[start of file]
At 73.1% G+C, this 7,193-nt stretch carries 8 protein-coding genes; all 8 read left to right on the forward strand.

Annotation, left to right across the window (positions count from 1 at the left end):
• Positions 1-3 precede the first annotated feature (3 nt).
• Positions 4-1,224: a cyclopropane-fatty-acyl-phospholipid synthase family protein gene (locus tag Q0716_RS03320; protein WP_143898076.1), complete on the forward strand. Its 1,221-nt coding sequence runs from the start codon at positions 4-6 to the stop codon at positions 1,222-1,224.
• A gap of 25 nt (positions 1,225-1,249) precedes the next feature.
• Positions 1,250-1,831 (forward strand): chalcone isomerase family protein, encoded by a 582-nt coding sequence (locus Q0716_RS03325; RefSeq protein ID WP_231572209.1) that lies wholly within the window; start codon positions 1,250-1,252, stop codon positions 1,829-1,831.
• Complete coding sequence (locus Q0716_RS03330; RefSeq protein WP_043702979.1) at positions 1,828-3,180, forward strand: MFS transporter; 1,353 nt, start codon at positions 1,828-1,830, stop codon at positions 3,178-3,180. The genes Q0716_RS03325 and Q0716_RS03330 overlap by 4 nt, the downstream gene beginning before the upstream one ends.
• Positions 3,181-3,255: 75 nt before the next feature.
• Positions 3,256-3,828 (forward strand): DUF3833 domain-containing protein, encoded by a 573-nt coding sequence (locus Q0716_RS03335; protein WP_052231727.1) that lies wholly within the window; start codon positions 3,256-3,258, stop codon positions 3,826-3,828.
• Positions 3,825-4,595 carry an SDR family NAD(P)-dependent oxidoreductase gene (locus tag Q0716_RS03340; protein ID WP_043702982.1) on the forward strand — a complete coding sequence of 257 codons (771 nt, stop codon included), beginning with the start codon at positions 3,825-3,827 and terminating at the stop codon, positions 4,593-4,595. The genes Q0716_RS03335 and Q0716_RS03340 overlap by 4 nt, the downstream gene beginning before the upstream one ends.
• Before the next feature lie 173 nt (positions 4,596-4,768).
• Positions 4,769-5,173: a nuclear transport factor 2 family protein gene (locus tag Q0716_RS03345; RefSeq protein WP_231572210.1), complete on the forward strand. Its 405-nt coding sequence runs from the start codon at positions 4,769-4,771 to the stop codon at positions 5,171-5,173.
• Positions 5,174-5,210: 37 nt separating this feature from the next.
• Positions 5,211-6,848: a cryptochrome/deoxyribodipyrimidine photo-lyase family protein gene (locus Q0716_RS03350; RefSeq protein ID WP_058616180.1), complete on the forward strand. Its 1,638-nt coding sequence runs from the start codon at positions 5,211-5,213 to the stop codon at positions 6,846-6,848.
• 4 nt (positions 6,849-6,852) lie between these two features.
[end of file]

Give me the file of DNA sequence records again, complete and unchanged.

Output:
At 73.1% G+C, this 7,193-nt stretch carries 8 protein-coding genes; all 8 read left to right on the forward strand.

Annotation, left to right across the window (positions count from 1 at the left end):
• Positions 1-3 precede the first annotated feature (3 nt).
• Positions 4-1,224: a cyclopropane-fatty-acyl-phospholipid synthase family protein gene (locus tag Q0716_RS03320; protein WP_143898076.1), complete on the forward strand. Its 1,221-nt coding sequence runs from the start codon at positions 4-6 to the stop codon at positions 1,222-1,224.
• A gap of 25 nt (positions 1,225-1,249) precedes the next feature.
• Positions 1,250-1,831 (forward strand): chalcone isomerase family protein, encoded by a 582-nt coding sequence (locus Q0716_RS03325; RefSeq protein ID WP_231572209.1) that lies wholly within the window; start codon positions 1,250-1,252, stop codon positions 1,829-1,831.
• Complete coding sequence (locus Q0716_RS03330; RefSeq protein WP_043702979.1) at positions 1,828-3,180, forward strand: MFS transporter; 1,353 nt, start codon at positions 1,828-1,830, stop codon at positions 3,178-3,180. The genes Q0716_RS03325 and Q0716_RS03330 overlap by 4 nt, the downstream gene beginning before the upstream one ends.
• Positions 3,181-3,255: 75 nt before the next feature.
• Positions 3,256-3,828 (forward strand): DUF3833 domain-containing protein, encoded by a 573-nt coding sequence (locus Q0716_RS03335; protein WP_052231727.1) that lies wholly within the window; start codon positions 3,256-3,258, stop codon positions 3,826-3,828.
• Positions 3,825-4,595 carry an SDR family NAD(P)-dependent oxidoreductase gene (locus tag Q0716_RS03340; protein ID WP_043702982.1) on the forward strand — a complete coding sequence of 257 codons (771 nt, stop codon included), beginning with the start codon at positions 3,825-3,827 and terminating at the stop codon, positions 4,593-4,595. The genes Q0716_RS03335 and Q0716_RS03340 overlap by 4 nt, the downstream gene beginning before the upstream one ends.
• Before the next feature lie 173 nt (positions 4,596-4,768).
• Positions 4,769-5,173: a nuclear transport factor 2 family protein gene (locus tag Q0716_RS03345; RefSeq protein WP_231572210.1), complete on the forward strand. Its 405-nt coding sequence runs from the start codon at positions 4,769-4,771 to the stop codon at positions 5,171-5,173.
• Positions 5,174-5,210: 37 nt separating this feature from the next.
• Positions 5,211-6,848: a cryptochrome/deoxyribodipyrimidine photo-lyase family protein gene (locus Q0716_RS03350; RefSeq protein ID WP_058616180.1), complete on the forward strand. Its 1,638-nt coding sequence runs from the start codon at positions 5,211-5,213 to the stop codon at positions 6,846-6,848.
• 4 nt (positions 6,849-6,852) lie between these two features.